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Hi there,

Today in Wednesday Signal, we'll ask who you trust more with your (digital) money: Silicon Valley programmers or central bankers. We'll watch Democrats launch impeachment proceedings, check in on the rule of law in the UK, and ponder nuclear annihilation. Also: what's the Russian navy coming to when one of its ships is sunk… by a walrus?

Send us your love/hate mail here, and please consider sharing Signal with a friend. Thanks for reading!

Kevin Allison

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Hi there,

Today in Wednesday Signal, we'll ask who you trust more with your (digital) money: Silicon Valley programmers or central bankers. We'll watch Democrats launch impeachment proceedings, check in on the rule of law in the UK, and ponder nuclear annihilation. Also: what's the Russian navy coming to when one of its ships is sunk… by a walrus?

Send us your love/hate mail here, and please consider sharing Signal with a friend. Thanks for reading!

Kevin Allison

 

Who do you trust more with your money: Mark Zuckerberg or your country's central bank? It's not just a theoretical question: When Facebook launched its Libra digital currency project back in June, we predicted it would provoke a sharp response from governments.


Since then, regulators the world over have placed obstacles in the way of the Facebook-backed cryptocurrency – Germany and France recently said no dice to Libra in its current form; the G7 countries, US lawmakers, and Chinese bureaucrats have also voiced concerns. In fact, China has accelerated work on a digital renminbi in response to the Facebook project, while Sweden's central bank is gearing up to test an e-krona that could take the place of cash.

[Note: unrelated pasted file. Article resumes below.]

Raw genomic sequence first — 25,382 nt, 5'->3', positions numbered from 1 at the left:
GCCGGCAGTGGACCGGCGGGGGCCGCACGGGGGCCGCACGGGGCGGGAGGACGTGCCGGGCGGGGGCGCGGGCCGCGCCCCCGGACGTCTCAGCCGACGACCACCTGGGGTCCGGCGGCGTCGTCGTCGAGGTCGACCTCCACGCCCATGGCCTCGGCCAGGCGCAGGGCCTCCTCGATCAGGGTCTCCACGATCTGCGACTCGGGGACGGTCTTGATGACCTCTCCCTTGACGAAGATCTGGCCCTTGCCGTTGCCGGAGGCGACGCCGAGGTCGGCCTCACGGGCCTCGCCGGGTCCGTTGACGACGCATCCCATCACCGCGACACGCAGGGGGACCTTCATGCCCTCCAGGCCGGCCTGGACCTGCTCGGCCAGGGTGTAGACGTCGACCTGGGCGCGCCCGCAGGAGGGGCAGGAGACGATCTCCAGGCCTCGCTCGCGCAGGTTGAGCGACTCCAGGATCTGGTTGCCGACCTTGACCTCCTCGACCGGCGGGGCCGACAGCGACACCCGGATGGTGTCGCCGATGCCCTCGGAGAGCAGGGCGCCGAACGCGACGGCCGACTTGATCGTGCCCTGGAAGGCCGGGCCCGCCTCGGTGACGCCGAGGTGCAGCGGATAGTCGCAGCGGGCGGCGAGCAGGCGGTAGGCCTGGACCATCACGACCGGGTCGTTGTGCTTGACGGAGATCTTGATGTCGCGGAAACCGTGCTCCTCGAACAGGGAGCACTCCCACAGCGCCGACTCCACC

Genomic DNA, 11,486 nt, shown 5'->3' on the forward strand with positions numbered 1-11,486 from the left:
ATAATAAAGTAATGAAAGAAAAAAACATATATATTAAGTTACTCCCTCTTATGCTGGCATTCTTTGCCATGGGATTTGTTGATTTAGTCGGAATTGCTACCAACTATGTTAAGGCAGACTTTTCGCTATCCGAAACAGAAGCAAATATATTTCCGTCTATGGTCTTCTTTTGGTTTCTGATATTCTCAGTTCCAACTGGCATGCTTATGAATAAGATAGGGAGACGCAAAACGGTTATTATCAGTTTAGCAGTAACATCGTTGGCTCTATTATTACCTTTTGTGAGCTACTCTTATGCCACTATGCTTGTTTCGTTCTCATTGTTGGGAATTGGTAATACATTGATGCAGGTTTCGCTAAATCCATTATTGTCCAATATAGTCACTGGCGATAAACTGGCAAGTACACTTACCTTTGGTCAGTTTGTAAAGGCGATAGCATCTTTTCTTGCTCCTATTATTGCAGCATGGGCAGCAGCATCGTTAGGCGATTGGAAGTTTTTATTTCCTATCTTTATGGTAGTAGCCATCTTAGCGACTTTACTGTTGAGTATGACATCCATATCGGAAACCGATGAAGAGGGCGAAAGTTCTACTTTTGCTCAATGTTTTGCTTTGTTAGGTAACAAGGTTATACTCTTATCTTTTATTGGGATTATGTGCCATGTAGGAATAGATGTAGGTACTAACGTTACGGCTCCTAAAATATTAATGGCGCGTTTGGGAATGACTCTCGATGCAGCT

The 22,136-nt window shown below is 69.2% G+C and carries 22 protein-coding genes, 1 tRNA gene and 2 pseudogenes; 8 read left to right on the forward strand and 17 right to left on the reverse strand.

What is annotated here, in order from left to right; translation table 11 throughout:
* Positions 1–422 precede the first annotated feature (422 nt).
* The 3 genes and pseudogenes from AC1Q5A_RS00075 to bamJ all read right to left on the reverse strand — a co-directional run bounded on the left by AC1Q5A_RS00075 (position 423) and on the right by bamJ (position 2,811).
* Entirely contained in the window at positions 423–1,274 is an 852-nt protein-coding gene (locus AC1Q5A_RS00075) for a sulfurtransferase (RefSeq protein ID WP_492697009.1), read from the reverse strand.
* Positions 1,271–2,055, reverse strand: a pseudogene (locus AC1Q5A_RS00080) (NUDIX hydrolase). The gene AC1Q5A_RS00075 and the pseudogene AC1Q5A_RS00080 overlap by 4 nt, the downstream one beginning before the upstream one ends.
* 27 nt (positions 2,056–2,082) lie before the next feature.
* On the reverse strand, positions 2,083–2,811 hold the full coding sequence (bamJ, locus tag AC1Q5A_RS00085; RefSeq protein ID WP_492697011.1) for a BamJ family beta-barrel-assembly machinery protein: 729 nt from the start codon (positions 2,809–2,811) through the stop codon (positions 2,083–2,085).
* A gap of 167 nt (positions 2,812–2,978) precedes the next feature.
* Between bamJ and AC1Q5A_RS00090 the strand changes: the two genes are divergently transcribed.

So why do governments in many countries want to muscle in on the virtual currency craze? And why should you care? Here are a few reasons:

To Gain More Control – By replacing hard-to-track cash with state-issued digital money, governments can more easily find out who is buying what from whom. That could help catch tax cheats and fraudsters, creating more government revenue that can be spent for the public good, and shake up how government technocrats track economic growth and inflation. But depending on how a sovereign digital currency was designed, it could also give the state a powerful new tool to help it spy on citizens. For some governments, that's not a bug, it's a feature.

To Stick it to the US – The Trump administration's liberal use of financial sanctions to pressure America's adversaries has led big US foes—and some frustrated allies—to voice support for the creation of new alternatives to the dollar-based global payment system. The dollar's global hegemony won't be broken overnight. That's because the US currency accounts for about 60 percent of an estimated $11 trillion of foreign exchange reserves, and much of the world's outstanding sovereign debt is denominated in dollars. (The total market value of all the world's cryptocurrencies, by contrast, is a mere $250 billion.) But for countries like Venezuela, Russia, Iran, China, and even some European allies, state-backed virtual currencies that bypass financial middlemen who depend on access to greenbacks might help chip away at this unique source of US power.